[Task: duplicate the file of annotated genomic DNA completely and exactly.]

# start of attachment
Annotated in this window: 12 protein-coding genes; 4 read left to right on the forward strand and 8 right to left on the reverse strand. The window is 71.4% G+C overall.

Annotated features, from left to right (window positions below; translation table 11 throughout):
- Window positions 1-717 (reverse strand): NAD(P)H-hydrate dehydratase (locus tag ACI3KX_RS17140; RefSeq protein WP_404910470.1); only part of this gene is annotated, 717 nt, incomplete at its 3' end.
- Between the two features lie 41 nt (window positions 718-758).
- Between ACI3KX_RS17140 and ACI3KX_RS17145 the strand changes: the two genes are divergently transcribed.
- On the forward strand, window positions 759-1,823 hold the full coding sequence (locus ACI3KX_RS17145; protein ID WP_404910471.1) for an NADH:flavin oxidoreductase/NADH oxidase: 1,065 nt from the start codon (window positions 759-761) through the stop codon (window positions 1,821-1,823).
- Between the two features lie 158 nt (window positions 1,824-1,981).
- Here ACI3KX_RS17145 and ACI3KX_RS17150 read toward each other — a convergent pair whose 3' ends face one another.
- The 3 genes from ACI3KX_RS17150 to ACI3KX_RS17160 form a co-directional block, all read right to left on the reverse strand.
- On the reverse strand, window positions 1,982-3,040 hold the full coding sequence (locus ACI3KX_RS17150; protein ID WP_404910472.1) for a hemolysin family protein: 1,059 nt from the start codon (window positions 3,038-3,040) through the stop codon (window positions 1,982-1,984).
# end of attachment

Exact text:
Annotated in this window: 12 protein-coding genes; 4 read left to right on the forward strand and 8 right to left on the reverse strand. The window is 71.4% G+C overall.

Annotated features, from left to right (window positions below; translation table 11 throughout):
- Window positions 1-717 (reverse strand): NAD(P)H-hydrate dehydratase (locus tag ACI3KX_RS17140; RefSeq protein WP_404910470.1); only part of this gene is annotated, 717 nt, incomplete at its 3' end.
- Between the two features lie 41 nt (window positions 718-758).
- Between ACI3KX_RS17140 and ACI3KX_RS17145 the strand changes: the two genes are divergently transcribed.
- On the forward strand, window positions 759-1,823 hold the full coding sequence (locus ACI3KX_RS17145; protein ID WP_404910471.1) for an NADH:flavin oxidoreductase/NADH oxidase: 1,065 nt from the start codon (window positions 759-761) through the stop codon (window positions 1,821-1,823).
- Between the two features lie 158 nt (window positions 1,824-1,981).
- Here ACI3KX_RS17145 and ACI3KX_RS17150 read toward each other — a convergent pair whose 3' ends face one another.
- The 3 genes from ACI3KX_RS17150 to ACI3KX_RS17160 form a co-directional block, all read right to left on the reverse strand.
- On the reverse strand, window positions 1,982-3,040 hold the full coding sequence (locus ACI3KX_RS17150; protein ID WP_404910472.1) for a hemolysin family protein: 1,059 nt from the start codon (window positions 3,038-3,040) through the stop codon (window positions 1,982-1,984).